The age of the information in a search warrant affidavit is a factor to be considered but is not determinative. United States v. Certain Real Property, 943 F.2d 721, 724 (7th Cir. 1991). Courts have upheld search warrants based upon so-called "stale" information. See, e.g., McNeese, 901 F.2d at 597 (listing cases from five months to nine months); United States v. Batchelder, 824 F.2d 563, 564 (7th Cir. 1987) (noting average age of firearm search warrants in the Northern District of Illinois is eleven months). "Moreover, when a conspiracy to distribute drugs is ongoing for years, and is clearly an activity protracted and continuous in nature, the passage of time between the last act and the application for the warrant diminishes in significance." McNeese, 901 F.2d at 597 (citing Andresen v. Maryland, 427 U.S. 463, 478, 96 S. Ct. 2737, 49 L. Ed. 2d 627 n.9 (1976)). Given the alleged ongoing nature of the "Four Corners Hustlers", the passage of time does not render the information stale. Therefore, the Court concludes that probable cause existed in spite of the false information in the affidavit and the search warrant was valid.
In summary, the Court denies the Motions to Adopt the suppression motions of their codefendants filed by defendants Boyles, Chambers and Thomas. The Court denies the Motions to Suppress Evidence seized at the South Boeger residence filed by defendants Moore and Thomas since they lack standing to challenge on Fourth Amendment grounds the underlying search upon which their motions are based. Thomas' Motion to Suppress Evidence seized outside the Forest Park National Bank is denied since Thomas had no expectation of privacy in that evidence and no standing to challenge the search. Sims' Motion to Suppress Evidence seized during the 241 North Waller Street search is denied since Sims lacks standing to challenge the searches at the South 16th Avenue and South Boeger residences. The Court denies defendant Moore's motion to suppress evidence seized at the 1615 South 16th Avenue residence because the Court concludes that the search warrant authorizing the search was supported by probable cause even without the false testimony contained in the affidavit. An evidentiary hearing will be held to resolve the factual disputes necessary to dispose of defendant Donald Moore's Motion to Suppress Evidence seized during his arrest on March 5, 1992. All other Motions to Suppress Evidence, as noted above, are denied.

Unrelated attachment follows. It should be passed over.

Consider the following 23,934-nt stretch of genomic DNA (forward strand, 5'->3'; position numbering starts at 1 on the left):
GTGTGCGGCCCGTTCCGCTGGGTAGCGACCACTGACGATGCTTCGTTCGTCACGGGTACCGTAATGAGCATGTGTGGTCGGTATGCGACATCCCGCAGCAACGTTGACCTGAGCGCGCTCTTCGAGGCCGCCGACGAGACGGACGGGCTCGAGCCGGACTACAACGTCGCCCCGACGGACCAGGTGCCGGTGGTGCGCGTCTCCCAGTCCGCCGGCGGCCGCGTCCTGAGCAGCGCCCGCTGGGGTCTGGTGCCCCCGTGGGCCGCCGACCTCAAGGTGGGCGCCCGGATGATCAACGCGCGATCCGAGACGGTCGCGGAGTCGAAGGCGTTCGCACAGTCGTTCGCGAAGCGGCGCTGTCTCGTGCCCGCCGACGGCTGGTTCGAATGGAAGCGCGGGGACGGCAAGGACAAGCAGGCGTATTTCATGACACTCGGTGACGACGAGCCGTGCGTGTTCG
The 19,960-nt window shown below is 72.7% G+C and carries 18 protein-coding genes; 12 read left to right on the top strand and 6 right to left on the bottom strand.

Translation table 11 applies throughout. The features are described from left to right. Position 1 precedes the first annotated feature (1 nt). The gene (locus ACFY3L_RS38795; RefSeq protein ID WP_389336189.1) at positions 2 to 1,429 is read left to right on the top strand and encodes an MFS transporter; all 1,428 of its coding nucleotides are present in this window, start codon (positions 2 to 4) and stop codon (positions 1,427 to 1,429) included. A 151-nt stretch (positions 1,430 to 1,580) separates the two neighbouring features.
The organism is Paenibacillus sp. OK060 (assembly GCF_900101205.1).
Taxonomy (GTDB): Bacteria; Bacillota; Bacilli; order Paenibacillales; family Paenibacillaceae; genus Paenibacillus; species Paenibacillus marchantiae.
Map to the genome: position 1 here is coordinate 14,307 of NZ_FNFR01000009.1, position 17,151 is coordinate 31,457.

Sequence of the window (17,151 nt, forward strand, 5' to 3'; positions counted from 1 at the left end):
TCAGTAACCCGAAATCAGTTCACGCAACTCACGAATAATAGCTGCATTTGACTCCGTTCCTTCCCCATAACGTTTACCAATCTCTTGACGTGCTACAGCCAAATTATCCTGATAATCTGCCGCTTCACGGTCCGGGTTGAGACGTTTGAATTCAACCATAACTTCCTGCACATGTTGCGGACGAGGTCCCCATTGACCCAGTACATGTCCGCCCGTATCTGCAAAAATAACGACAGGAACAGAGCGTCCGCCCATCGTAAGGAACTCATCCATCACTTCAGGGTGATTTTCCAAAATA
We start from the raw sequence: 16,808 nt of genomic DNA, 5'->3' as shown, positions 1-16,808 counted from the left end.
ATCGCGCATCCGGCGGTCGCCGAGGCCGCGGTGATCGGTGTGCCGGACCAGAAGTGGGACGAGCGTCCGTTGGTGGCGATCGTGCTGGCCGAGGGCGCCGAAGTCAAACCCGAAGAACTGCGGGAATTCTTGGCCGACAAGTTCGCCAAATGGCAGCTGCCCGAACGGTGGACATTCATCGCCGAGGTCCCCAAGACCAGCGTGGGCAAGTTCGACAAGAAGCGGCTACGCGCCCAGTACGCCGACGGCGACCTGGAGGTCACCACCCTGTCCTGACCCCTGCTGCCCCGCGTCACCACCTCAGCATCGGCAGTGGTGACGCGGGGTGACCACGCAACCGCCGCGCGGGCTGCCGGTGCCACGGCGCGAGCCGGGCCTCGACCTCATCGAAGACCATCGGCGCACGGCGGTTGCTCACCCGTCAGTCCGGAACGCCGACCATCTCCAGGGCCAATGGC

Date: SEP 17 1992
JAMES H. ALESIA
United States District Judge